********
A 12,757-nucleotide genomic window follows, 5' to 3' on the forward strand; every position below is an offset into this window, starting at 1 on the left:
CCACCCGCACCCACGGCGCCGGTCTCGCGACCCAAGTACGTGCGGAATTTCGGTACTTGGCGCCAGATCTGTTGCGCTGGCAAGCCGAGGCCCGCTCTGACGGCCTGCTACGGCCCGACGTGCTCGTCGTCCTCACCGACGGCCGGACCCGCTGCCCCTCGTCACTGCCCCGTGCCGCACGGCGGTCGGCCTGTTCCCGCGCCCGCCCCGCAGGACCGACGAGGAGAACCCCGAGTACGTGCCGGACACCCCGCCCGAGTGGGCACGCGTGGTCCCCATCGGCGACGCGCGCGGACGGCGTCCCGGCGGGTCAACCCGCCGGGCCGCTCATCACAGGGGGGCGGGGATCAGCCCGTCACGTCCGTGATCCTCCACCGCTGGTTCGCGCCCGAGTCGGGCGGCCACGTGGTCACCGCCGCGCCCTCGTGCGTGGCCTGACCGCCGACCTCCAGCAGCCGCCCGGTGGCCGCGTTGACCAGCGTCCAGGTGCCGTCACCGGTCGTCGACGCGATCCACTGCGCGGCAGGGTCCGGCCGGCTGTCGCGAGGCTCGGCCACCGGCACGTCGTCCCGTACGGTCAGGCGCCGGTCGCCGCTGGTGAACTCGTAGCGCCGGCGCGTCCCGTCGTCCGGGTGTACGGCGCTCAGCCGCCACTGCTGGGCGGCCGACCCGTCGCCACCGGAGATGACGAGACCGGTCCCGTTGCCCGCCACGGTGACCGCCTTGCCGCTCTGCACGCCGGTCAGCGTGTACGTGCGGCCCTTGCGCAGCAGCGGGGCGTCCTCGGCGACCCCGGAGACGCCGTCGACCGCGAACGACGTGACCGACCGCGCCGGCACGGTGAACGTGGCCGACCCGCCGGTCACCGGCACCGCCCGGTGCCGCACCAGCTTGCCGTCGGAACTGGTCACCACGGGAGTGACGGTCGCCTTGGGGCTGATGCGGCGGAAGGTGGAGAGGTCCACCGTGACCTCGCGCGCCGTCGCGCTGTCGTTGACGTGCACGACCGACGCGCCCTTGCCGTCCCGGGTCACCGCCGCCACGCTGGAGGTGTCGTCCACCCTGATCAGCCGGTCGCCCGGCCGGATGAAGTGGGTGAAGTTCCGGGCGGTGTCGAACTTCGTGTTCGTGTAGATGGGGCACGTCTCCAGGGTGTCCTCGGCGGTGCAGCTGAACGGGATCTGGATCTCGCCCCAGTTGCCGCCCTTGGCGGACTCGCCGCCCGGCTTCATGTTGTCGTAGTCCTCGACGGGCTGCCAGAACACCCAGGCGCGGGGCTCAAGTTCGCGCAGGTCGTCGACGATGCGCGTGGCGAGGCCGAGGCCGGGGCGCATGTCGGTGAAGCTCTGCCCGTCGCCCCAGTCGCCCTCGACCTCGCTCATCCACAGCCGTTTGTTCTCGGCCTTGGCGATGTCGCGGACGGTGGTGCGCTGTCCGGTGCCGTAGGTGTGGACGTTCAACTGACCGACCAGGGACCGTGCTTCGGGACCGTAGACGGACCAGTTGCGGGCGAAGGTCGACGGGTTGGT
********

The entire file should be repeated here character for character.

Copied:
A 12,757-nucleotide genomic window follows, 5' to 3' on the forward strand; every position below is an offset into this window, starting at 1 on the left:
CCACCCGCACCCACGGCGCCGGTCTCGCGACCCAAGTACGTGCGGAATTTCGGTACTTGGCGCCAGATCTGTTGCGCTGGCAAGCCGAGGCCCGCTCTGACGGCCTGCTACGGCCCGACGTGCTCGTCGTCCTCACCGACGGCCGGACCCGCTGCCCCTCGTCACTGCCCCGTGCCGCACGGCGGTCGGCCTGTTCCCGCGCCCGCCCCGCAGGACCGACGAGGAGAACCCCGAGTACGTGCCGGACACCCCGCCCGAGTGGGCACGCGTGGTCCCCATCGGCGACGCGCGCGGACGGCGTCCCGGCGGGTCAACCCGCCGGGCCGCTCATCACAGGGGGGCGGGGATCAGCCCGTCACGTCCGTGATCCTCCACCGCTGGTTCGCGCCCGAGTCGGGCGGCCACGTGGTCACCGCCGCGCCCTCGTGCGTGGCCTGACCGCCGACCTCCAGCAGCCGCCCGGTGGCCGCGTTGACCAGCGTCCAGGTGCCGTCACCGGTCGTCGACGCGATCCACTGCGCGGCAGGGTCCGGCCGGCTGTCGCGAGGCTCGGCCACCGGCACGTCGTCCCGTACGGTCAGGCGCCGGTCGCCGCTGGTGAACTCGTAGCGCCGGCGCGTCCCGTCGTCCGGGTGTACGGCGCTCAGCCGCCACTGCTGGGCGGCCGACCCGTCGCCACCGGAGATGACGAGACCGGTCCCGTTGCCCGCCACGGTGACCGCCTTGCCGCTCTGCACGCCGGTCAGCGTGTACGTGCGGCCCTTGCGCAGCAGCGGGGCGTCCTCGGCGACCCCGGAGACGCCGTCGACCGCGAACGACGTGACCGACCGCGCCGGCACGGTGAACGTGGCCGACCCGCCGGTCACCGGCACCGCCCGGTGCCGCACCAGCTTGCCGTCGGAACTGGTCACCACGGGAGTGACGGTCGCCTTGGGGCTGATGCGGCGGAAGGTGGAGAGGTCCACCGTGACCTCGCGCGCCGTCGCGCTGTCGTTGACGTGCACGACCGACGCGCCCTTGCCGTCCCGGGTCACCGCCGCCACGCTGGAGGTGTCGTCCACCCTGATCAGCCGGTCGCCCGGCCGGATGAAGTGGGTGAAGTTCCGGGCGGTGTCGAACTTCGTGTTCGTGTAGATGGGGCACGTCTCCAGGGTGTCCTCGGCGGTGCAGCTGAACGGGATCTGGATCTCGCCCCAGTTGCCGCCCTTGGCGGACTCGCCGCCCGGCTTCATGTTGTCGTAGTCCTCGACGGGCTGCCAGAACACCCAGGCGCGGGGCTCAAGTTCGCGCAGGTCGTCGACGATGCGCGTGGCGAGGCCGAGGCCGGGGCGCATGTCGGTGAAGCTCTGCCCGTCGCCCCAGTCGCCCTCGACCTCGCTCATCCACAGCCGTTTGTTCTCGGCCTTGGCGATGTCGCGGACGGTGGTGCGCTGTCCGGTGCCGTAGGTGTGGACGTTCAACTGACCGACCAGGGACCGTGCTTCGGGACCGTAGACGGACCAGTTGCGGGCGAAGGTCGACGGGTTGGT